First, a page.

• Catchphrase: Elwood is always introducing himself:
    Elwood P. Dowd. Let me give you one of my cards. Now, use this number, not that one. That's the old one.
    • He's also delighted to meet new people, even if they aren't as nice as he is (or even nice to him).
    I want you to know that I'm glad to have met you.
  • Character as Himself: Harvey. At the very end of the credits, Harvey opens a door and the words at the bottom of the screen say "Harvey as Himself."
  • Cloud Cuckoolander: Elwood, much to Veta and Myrtle Mae's dismay. Even if Harvey is real, it doesn't change the fact that Elwood's demeanor is odd.
  • Comically Missing the Point: Elwood does this several times throughout the story. Most notably:
    I started to walk down the street when I heard a voice saying: "Good evening, Mr. Dowd." I turned, and there was this big white rabbit leaning against a lamp-post. Well, I thought nothing of that, because when you've lived in a town as long as I've lived in this one, you get used to the fact that everybody knows your name.
  • Critical Psychoanalysis Failure: Here you can see how the boundaries between patient and therapist gradually merge. Poor, poor thing. The movie’s ending seems to suggest that the therapist went insane with a nonexistent Harvey, and if you believe that Harvey is Real After All, Elwood ends with the real Harvey... or... something.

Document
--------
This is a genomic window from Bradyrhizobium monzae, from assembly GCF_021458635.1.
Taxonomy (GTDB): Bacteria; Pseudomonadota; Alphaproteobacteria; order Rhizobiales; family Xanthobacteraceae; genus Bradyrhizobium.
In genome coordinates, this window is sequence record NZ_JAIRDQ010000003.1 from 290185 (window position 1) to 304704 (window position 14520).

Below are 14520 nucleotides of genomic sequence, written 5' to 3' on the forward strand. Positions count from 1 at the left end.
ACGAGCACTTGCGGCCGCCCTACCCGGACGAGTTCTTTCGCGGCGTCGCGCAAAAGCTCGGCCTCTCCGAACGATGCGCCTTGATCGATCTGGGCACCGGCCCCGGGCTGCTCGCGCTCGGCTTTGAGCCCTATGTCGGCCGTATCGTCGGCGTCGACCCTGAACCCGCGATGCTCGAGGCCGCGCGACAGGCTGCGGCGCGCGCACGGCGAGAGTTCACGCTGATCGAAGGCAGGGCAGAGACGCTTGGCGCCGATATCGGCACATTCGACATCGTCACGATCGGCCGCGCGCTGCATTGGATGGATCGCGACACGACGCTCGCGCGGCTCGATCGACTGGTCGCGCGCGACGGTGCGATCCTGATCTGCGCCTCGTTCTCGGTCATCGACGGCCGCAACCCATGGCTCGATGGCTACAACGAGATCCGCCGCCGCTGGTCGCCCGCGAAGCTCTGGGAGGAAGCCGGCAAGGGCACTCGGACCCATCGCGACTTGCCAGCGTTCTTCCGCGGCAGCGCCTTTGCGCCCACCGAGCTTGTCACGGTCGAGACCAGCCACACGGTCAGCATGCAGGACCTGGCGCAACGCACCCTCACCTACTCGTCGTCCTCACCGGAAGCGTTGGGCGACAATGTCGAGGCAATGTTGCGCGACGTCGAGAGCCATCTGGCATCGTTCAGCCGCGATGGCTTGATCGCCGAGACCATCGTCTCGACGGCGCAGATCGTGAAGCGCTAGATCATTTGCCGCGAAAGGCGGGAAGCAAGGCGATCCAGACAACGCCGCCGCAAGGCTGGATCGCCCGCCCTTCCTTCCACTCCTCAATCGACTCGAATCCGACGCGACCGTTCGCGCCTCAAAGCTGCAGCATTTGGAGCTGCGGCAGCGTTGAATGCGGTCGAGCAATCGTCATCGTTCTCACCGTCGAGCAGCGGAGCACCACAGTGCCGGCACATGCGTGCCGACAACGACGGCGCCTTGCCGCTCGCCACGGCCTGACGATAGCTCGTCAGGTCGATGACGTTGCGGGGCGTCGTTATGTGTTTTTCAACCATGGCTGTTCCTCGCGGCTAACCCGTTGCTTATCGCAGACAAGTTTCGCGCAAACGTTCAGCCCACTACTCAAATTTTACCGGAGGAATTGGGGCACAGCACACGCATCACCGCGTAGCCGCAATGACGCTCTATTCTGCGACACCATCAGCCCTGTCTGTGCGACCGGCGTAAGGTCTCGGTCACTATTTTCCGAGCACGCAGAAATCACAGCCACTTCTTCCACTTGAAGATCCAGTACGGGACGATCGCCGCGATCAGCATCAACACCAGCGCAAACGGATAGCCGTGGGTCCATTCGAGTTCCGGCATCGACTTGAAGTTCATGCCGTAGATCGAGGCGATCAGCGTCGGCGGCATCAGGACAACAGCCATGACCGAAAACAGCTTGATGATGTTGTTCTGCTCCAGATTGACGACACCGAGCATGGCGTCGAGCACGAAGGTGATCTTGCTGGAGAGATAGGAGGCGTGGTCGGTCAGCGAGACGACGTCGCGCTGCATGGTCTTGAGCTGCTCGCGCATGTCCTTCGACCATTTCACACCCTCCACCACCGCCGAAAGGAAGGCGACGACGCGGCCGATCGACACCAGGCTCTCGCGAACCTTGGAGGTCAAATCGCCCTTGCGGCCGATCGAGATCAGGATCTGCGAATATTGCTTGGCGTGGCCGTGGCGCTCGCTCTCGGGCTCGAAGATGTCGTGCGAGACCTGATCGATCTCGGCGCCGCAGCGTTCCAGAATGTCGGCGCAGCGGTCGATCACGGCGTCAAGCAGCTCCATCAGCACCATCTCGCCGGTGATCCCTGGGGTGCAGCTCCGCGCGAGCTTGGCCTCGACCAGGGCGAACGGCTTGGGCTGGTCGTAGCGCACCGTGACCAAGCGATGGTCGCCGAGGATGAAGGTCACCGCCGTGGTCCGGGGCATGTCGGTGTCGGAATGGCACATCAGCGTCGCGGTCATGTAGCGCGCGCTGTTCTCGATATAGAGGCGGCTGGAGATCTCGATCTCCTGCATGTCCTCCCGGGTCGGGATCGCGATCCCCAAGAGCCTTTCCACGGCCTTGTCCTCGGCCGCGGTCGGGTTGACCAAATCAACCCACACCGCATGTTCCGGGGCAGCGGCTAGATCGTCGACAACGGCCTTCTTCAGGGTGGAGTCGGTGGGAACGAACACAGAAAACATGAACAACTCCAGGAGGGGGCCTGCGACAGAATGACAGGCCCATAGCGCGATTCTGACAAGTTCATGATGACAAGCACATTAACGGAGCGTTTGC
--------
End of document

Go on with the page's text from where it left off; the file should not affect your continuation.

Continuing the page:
• Department of Redundancy Department: "...And Uncle Elwood is my Uncle."
  • Dumb Is Good: Discussed by Elwood.
    Elwood P. Dowd: Years ago my mother used to say to me, she'd say, "In this world, Elwood, you must be" — she always called me Elwood — "In this world, Elwood, you must be oh so smart or oh so pleasant." Well, for years I was smart. I recommend pleasant. You may quote me.
  • Deuteragonist: Elwood is the central character, but Veta gets the next most focus and is the one who ultimately changes for the better, as Elwood already starts the show with no desire to change a life he deems perfect.
  • Face–Heel Turn: Dr. Chumley is just doing his job at first, but when he realizes the potential benefits of having Harvey, he then decides to get the rabbit for himself, even if he has to "cure" Harvey or lock up Veta. Nobody else is aware of this though, and he ultimately doesn't get to treat Elwood, which he ultimately accepts, with his amoral stint seemingly over.
  • The Fair Folk: Harvey is a pooka, a type of Celtic fairy/spirit that take the form of various animals.
  • The Film of the Play: The original Broadway production of the play ran for almost five years and was directed by Antoinette Perry, the namesake of the Tony Awards. Former Vaudeville star Frank Faynote  originated the role of Elwood P. Dowd, but Jimmy Stewart was one of the replacements as Dowd later in the Broadway run. Also reprising their Broadway roles in the 1950 film were Josephine Hull as Veta (who won a Best Supporting Actress Oscar) and Jesse White as Wilson. And there have been many other made-for-TV adaptations over the years, including one with Stewart as Dowd once again. Plans for a modern-day remake have fallen into Development Hell, with Netflix announcing in late 2018 that they were going to take a shot at remaking it.